John Bell Day Lecture: Quantum information and communication: the legacy of John Bell
WhenMonday, November 6, 2017 - 17:30 |
Professor Acin will explore the impact from John Stewart Bell's work and the advances now being made in quantum computing.
John Bell Day
John Bell Day celebrates John Stewart Bell, a Belfast scientist and Queen's graduate who worked at CERN and who made one of the most profound discoveries of science, known as Bell's Theorem. Bell's work laid the foundation stone for quantum information technology which will revolutionise the world of computing, particularly in the areas of financial services and cyber security. John Bell's findngs were published on 4 November 1964. Bell had been nominated for a Nobel Prize but died suddenly of a stroke in 1990.
This year’s John Bell Day Lecture is being delivered by Professor Antoni Acin from The Institute of Phototonic Sciences, based in Barcelona. As information devices such as smart phones become smaller and smaller Professor Acin and his team are working at the cutting edge of Quantum Information Theory to explore the possibilities and limitations that Quantum Physics may offer for future developments.
Device-independent quantum information processing represents a new framework for quantum information applications in which devices are just seen as quantum black boxes processing classical information. This level of abstraction makes them especially relevant for cryptographic applications, as (i) protocols can be certified by the user without requiring any trust on the provider and (ii) existing quantum hacking attacks become impossible. Device-independent protocols are possible in quantum physics because of the existence of correlations without classical counterpart, as predicted by Bell’s theorem. The talk provides an overview on the device-independent scenario, with a focus on the motivations, existing results and open questions.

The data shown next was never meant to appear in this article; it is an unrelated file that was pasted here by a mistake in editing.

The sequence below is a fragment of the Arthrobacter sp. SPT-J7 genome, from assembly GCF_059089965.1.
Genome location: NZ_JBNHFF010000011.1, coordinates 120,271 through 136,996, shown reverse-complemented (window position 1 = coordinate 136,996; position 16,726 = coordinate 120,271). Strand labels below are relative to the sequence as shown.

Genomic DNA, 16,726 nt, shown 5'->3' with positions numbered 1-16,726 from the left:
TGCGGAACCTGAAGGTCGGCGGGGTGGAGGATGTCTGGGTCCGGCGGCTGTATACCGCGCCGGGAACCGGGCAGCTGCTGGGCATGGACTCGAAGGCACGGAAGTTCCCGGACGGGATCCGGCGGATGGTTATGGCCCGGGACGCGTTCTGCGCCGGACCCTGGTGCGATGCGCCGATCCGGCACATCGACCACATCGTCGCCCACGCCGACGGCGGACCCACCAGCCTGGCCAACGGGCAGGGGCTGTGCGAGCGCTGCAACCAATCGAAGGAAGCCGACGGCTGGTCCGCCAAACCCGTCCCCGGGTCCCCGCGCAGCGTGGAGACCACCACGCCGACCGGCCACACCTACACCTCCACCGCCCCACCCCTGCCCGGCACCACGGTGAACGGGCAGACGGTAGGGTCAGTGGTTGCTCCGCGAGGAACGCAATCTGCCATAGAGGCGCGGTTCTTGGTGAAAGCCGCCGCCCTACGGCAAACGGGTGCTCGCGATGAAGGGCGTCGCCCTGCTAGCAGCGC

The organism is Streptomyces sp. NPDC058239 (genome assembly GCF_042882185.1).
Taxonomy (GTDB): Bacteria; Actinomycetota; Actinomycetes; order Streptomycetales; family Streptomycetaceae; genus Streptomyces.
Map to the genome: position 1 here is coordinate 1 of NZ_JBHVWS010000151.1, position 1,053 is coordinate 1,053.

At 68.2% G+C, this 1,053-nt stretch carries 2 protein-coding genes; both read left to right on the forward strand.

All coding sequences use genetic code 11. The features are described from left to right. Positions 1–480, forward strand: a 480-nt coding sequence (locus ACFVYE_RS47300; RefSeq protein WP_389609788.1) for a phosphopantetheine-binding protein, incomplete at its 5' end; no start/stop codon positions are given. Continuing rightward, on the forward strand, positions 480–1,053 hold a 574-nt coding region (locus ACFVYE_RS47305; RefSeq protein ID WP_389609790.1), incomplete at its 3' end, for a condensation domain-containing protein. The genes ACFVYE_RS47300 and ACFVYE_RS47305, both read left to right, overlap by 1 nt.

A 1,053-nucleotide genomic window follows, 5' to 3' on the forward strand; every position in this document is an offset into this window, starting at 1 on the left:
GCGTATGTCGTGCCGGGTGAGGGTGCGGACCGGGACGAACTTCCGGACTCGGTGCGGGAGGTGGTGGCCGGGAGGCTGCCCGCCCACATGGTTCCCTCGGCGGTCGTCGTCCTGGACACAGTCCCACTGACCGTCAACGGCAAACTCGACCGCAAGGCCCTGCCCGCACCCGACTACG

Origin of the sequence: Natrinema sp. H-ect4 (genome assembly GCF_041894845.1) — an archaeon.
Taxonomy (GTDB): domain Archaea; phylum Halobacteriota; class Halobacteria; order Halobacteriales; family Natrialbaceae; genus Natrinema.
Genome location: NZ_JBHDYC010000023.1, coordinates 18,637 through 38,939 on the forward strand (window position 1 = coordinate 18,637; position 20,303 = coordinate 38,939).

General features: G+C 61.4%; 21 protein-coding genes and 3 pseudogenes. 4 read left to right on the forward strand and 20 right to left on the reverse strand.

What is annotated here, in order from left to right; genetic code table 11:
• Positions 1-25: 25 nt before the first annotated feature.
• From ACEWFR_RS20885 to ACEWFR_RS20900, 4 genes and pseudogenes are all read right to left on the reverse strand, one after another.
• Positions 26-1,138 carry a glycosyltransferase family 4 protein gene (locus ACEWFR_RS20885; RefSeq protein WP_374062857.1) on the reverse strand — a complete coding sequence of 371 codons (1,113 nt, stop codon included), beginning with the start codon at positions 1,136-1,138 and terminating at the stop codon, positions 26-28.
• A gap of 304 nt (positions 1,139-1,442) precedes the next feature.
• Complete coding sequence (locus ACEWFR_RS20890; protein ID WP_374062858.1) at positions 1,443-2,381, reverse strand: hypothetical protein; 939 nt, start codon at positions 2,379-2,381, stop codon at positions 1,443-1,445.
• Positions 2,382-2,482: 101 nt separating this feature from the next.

Antonio Acin is leader of a big research group at The Institute of Photonics (ICFO) in Catalonia. Acin works on Quantum Information Theory, a field of Physics that cares both about the theory behind quantum mechanical systems and their application to tasks in information processing, computation or even materials design. Acin helps a wide audience understand the unintuitive aspects of Quantum Mechanics that, one day, could have a practical implication in everybody's lives. One of Acin’s research interests is Quantum Cryptography or, more precisely, Quantum Key Distribution. At the core of Quantum Key Distribution's security is the fact that measurement outcomes in Quantum Mechanics are random, and our description of the microscopic nature is probabilistic. Nowadays this randomness is also seen as a resource that can be used for generating better keys that can power encryption and communication mechanisms, not only with quantum algorithms, but also at the classical level, engineering random number generators that are used by ordinary computers and classical devices.
In association with The Chief Executives' Club at Queen's.
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